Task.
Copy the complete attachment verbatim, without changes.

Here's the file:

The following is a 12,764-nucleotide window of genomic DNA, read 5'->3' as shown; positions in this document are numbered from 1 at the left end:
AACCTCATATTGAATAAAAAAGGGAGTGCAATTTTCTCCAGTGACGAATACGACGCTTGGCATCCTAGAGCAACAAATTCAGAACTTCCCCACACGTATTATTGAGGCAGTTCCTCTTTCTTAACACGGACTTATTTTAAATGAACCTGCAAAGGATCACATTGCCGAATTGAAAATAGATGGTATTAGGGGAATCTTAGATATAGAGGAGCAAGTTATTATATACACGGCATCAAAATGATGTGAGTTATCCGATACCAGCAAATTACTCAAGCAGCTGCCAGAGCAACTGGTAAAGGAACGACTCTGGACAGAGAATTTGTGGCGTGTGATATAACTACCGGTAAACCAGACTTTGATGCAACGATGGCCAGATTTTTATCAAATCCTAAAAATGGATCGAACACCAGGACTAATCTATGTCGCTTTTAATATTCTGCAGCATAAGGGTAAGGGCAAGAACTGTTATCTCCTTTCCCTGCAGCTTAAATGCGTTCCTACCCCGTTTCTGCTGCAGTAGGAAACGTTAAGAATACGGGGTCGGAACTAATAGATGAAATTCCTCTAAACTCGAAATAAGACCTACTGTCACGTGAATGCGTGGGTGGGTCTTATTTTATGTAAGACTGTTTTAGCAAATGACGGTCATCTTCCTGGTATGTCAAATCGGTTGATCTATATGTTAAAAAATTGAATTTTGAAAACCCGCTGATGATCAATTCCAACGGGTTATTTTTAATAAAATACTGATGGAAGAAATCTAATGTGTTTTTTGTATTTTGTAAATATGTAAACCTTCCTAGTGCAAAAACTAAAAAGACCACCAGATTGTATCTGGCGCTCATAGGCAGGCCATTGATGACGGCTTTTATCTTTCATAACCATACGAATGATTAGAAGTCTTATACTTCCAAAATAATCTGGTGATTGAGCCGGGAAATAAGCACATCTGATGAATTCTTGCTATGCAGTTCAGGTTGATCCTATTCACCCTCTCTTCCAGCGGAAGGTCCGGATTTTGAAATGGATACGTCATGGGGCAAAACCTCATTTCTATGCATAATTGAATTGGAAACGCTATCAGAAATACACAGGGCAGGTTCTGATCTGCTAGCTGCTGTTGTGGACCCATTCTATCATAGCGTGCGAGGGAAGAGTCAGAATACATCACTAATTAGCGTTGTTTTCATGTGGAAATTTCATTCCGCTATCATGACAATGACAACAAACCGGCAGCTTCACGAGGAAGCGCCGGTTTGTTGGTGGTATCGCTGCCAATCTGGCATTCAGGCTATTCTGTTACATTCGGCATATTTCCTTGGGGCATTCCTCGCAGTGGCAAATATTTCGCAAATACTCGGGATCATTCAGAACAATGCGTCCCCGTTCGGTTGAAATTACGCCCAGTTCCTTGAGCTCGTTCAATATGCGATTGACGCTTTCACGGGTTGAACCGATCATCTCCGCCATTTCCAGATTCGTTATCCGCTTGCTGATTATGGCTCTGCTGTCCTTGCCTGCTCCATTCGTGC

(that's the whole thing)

The following is a 12,764-nucleotide window of genomic DNA, read 5'->3' as shown; positions in this document are numbered from 1 at the left end:
AACCTCATATTGAATAAAAAAGGGAGTGCAATTTTCTCCAGTGACGAATACGACGCTTGGCATCCTAGAGCAACAAATTCAGAACTTCCCCACACGTATTATTGAGGCAGTTCCTCTTTCTTAACACGGACTTATTTTAAATGAACCTGCAAAGGATCACATTGCCGAATTGAAAATAGATGGTATTAGGGGAATCTTAGATATAGAGGAGCAAGTTATTATATACACGGCATCAAAATGATGTGAGTTATCCGATACCAGCAAATTACTCAAGCAGCTGCCAGAGCAACTGGTAAAGGAACGACTCTGGACAGAGAATTTGTGGCGTGTGATATAACTACCGGTAAACCAGACTTTGATGCAACGATGGCCAGATTTTTATCAAATCCTAAAAATGGATCGAACACCAGGACTAATCTATGTCGCTTTTAATATTCTGCAGCATAAGGGTAAGGGCAAGAACTGTTATCTCCTTTCCCTGCAGCTTAAATGCGTTCCTACCCCGTTTCTGCTGCAGTAGGAAACGTTAAGAATACGGGGTCGGAACTAATAGATGAAATTCCTCTAAACTCGAAATAAGACCTACTGTCACGTGAATGCGTGGGTGGGTCTTATTTTATGTAAGACTGTTTTAGCAAATGACGGTCATCTTCCTGGTATGTCAAATCGGTTGATCTATATGTTAAAAAATTGAATTTTGAAAACCCGCTGATGATCAATTCCAACGGGTTATTTTTAATAAAATACTGATGGAAGAAATCTAATGTGTTTTTTGTATTTTGTAAATATGTAAACCTTCCTAGTGCAAAAACTAAAAAGACCACCAGATTGTATCTGGCGCTCATAGGCAGGCCATTGATGACGGCTTTTATCTTTCATAACCATACGAATGATTAGAAGTCTTATACTTCCAAAATAATCTGGTGATTGAGCCGGGAAATAAGCACATCTGATGAATTCTTGCTATGCAGTTCAGGTTGATCCTATTCACCCTCTCTTCCAGCGGAAGGTCCGGATTTTGAAATGGATACGTCATGGGGCAAAACCTCATTTCTATGCATAATTGAATTGGAAACGCTATCAGAAATACACAGGGCAGGTTCTGATCTGCTAGCTGCTGTTGTGGACCCATTCTATCATAGCGTGCGAGGGAAGAGTCAGAATACATCACTAATTAGCGTTGTTTTCATGTGGAAATTTCATTCCGCTATCATGACAATGACAACAAACCGGCAGCTTCACGAGGAAGCGCCGGTTTGTTGGTGGTATCGCTGCCAATCTGGCATTCAGGCTATTCTGTTACATTCGGCATATTTCCTTGGGGCATTCCTCGCAGTGGCAAATATTTCGCAAATACTCGGGATCATTCAGAACAATGCGTCCCCGTTCGGTTGAAATTACGCCCAGTTCCTTGAGCTCGTTCAATATGCGATTGACGCTTTCACGGGTTGAACCGATCATCTCCGCCATTTCCAGATTCGTTATCCGCTTGCTGATTATGGCTCTGCTGTCCTTGCCTGCTCCATTCGTGC